By Jack Chavez, Staff Writer
(July 21, 2022) Amy Peck doesn’t see herself as among the Ocean Pines elite.
Sitting under the pavilion at White Horse Park on a pristine Thursday afternoon earlier this month, the former paralegal and retired early childhood teacher described her 1973 “original rancher” home that has aluminum siding “that’s as hard as gold” and talked about how the “poor side” of Ocean Pines needs someone in its corner on the board.
“All of Ocean Pines is not waterfront people with a lot of money,” Peck said. “I tend to understand that we have a lot of people here in the Pines who are on a budget, a lot of young working families. Keeping that HOA fee low is important. It’s critical.”
Peck has been around Ocean Pines for 20 years, mostly as a part-timer before she and her husband made the Pines their year-round residency in 2020. The pair has two grown sons who live in Colorado and North Carolina.
Peck hails from Parkville in Baltimore County. Her education includes a bachelor’s degree in business from the former Villa Julie College, which changed its name to Stevenson University in 2008.
She says what she brings to the table is perspective, having been a part-time resident and now a full-time resident whose family grew up coming to Ocean Pines.
“I was here when my kids were little, so I understand (the perspective of) the young families,” she said. “Now I’m a retiree, so I feel that I have a unique perspective that allows me to look at all of Ocean Pines. Too many people only see it as a retirement community, especially if you look at the makeup of the board, which tends to be older, retired people. So I feel that often, the part-timers and young families are left out of the equation. I make sure not to leave them out.”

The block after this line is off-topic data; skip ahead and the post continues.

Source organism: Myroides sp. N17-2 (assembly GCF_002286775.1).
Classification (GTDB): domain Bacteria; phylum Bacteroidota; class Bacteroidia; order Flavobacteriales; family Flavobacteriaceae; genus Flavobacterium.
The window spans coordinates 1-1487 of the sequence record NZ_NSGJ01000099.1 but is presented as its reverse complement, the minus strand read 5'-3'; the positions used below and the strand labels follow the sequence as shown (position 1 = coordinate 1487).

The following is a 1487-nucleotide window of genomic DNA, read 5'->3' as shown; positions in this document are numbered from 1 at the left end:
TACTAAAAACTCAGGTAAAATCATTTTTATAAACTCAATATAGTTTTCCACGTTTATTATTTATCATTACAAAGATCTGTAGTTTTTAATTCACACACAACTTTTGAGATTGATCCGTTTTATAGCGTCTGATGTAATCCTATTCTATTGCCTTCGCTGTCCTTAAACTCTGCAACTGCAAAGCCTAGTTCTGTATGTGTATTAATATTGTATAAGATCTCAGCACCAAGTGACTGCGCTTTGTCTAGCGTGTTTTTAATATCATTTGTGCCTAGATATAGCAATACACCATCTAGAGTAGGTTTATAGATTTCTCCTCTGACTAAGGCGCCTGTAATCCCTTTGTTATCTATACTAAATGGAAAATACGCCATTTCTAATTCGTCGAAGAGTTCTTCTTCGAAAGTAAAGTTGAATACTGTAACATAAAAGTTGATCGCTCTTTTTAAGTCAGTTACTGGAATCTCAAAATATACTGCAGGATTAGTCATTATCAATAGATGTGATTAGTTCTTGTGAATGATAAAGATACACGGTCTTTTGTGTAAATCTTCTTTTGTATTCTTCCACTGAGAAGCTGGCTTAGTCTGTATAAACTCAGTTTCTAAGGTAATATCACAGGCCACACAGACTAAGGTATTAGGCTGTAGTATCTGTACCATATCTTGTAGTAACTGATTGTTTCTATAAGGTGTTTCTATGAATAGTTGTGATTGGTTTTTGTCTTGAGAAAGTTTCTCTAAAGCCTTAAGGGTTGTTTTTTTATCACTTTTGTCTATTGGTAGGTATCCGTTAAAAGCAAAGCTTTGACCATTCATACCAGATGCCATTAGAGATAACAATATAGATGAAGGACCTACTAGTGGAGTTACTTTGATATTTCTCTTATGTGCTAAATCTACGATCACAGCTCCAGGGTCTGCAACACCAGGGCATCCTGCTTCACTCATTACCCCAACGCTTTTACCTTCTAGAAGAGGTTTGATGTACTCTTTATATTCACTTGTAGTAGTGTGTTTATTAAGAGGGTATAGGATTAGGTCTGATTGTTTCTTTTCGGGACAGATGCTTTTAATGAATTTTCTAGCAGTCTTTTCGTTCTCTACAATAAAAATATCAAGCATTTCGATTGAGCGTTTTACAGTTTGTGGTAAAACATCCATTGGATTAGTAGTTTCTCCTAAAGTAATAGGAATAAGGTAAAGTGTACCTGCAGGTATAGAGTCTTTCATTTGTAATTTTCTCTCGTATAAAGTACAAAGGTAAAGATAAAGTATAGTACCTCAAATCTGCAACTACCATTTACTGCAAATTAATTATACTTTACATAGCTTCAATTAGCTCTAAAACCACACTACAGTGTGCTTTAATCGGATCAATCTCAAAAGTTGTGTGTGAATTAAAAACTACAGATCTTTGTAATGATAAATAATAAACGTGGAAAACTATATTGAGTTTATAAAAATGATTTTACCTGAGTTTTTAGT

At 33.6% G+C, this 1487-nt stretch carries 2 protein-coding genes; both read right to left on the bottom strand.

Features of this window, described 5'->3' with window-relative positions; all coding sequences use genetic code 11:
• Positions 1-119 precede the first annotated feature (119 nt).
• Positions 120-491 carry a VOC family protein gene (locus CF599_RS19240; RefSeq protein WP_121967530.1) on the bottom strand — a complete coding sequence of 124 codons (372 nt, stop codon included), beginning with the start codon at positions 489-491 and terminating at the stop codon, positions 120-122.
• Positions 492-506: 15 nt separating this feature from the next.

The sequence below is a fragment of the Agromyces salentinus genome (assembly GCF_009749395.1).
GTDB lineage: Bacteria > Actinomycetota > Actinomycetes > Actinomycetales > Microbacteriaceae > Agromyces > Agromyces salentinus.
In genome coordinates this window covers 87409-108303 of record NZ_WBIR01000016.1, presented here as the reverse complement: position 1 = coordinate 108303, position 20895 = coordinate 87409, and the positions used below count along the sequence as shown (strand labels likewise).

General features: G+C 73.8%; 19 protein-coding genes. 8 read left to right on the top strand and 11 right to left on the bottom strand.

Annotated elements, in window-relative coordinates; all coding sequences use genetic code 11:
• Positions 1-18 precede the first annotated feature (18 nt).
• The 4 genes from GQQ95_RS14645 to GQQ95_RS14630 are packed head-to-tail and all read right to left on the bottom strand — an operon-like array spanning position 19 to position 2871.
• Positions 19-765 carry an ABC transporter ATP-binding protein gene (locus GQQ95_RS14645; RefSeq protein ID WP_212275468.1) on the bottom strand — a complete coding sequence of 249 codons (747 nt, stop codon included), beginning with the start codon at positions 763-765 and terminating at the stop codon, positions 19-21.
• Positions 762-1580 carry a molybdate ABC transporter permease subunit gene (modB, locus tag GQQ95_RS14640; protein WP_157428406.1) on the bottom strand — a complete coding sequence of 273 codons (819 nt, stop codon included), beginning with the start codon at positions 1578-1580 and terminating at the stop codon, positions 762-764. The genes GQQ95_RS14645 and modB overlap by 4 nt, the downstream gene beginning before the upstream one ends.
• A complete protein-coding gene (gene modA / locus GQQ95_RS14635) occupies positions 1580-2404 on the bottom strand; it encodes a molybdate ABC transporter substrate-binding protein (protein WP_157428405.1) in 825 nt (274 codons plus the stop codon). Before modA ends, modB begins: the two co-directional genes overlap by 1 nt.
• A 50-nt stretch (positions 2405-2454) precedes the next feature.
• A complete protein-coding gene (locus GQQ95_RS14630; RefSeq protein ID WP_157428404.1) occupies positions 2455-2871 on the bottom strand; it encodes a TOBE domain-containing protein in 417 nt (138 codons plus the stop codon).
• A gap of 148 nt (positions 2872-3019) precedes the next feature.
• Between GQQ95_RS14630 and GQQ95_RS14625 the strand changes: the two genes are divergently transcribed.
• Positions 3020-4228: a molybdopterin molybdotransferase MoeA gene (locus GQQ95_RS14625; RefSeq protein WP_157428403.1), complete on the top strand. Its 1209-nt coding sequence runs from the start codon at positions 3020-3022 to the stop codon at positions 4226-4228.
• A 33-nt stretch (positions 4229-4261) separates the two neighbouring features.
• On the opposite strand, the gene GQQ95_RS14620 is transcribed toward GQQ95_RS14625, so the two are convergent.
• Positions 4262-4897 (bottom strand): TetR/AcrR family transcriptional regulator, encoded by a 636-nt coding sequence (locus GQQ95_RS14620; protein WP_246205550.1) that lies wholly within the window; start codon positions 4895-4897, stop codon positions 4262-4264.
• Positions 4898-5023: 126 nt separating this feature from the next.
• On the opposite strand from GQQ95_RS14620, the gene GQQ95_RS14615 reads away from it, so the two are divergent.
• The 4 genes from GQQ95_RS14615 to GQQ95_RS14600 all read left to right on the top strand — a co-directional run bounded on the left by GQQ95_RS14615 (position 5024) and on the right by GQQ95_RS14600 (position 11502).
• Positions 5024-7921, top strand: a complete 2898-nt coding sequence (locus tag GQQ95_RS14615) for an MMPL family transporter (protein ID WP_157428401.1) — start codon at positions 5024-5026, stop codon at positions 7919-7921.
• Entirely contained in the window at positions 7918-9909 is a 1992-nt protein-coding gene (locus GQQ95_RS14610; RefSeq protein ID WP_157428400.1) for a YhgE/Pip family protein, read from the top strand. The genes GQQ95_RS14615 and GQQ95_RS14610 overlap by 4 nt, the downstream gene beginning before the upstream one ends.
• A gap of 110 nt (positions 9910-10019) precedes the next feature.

Peck focused on the fact that part-timers often don’t know what’s going on in the community and what’s being decided. She advocates for “a la carte amenities” to keep the annual HOA down for people who would not be using the facilities they’re paying for.
“So many people just think, look, let’s include all of the amenities in the rate and it’s like no, you have all these part-timers here who hardly ever get here,” Peck said. “They don’t want trash included in their HOA (fee). They’re looking to be here maybe two weeks a year. This is their investment and I think the board needs to factor those people in, and we don’t.”
It’s no small number of part-timers in the community either, she said, describing the split as roughly half and half.
“We’ve got 8,452 homes and only 1,800 people who are participating. That’s why I was so passionate about electronic voting. We need to get those 7,000 people who are not involved. We’re not doing a good enough job with that.”
In particular, Peck said she’s against a “special assessment” of $600 for three years for the Ocean Pines Volunteer Fire Department’s renovation of the South Side station.
“I can’t sell that,” she said. “There are a lot of homes here that don’t have another $600 to add to their assessment. That’s not going to be an option for people. You have a whole portion of Ocean Pines that says ‘Give me the monthly payment plan. That’s all I can do.’ So I try to be a voice for those people.”
“My main thing is to keep this thing going. It’s better to have a surplus than a deficit. I’ve been here long enough (to see) that we have made terrible, terrible mistakes in the past. We have let buildings fall apart in the past. We have to be smart. We can’t do stuff like that — it’s not fair to the community.”
This week and next week, Bayside Gazette is sitting down with the six candidates for the Ocean Pines Board of Directors election that will be decided next month. To maintain consistency and fairness, all candidates answered the same questions.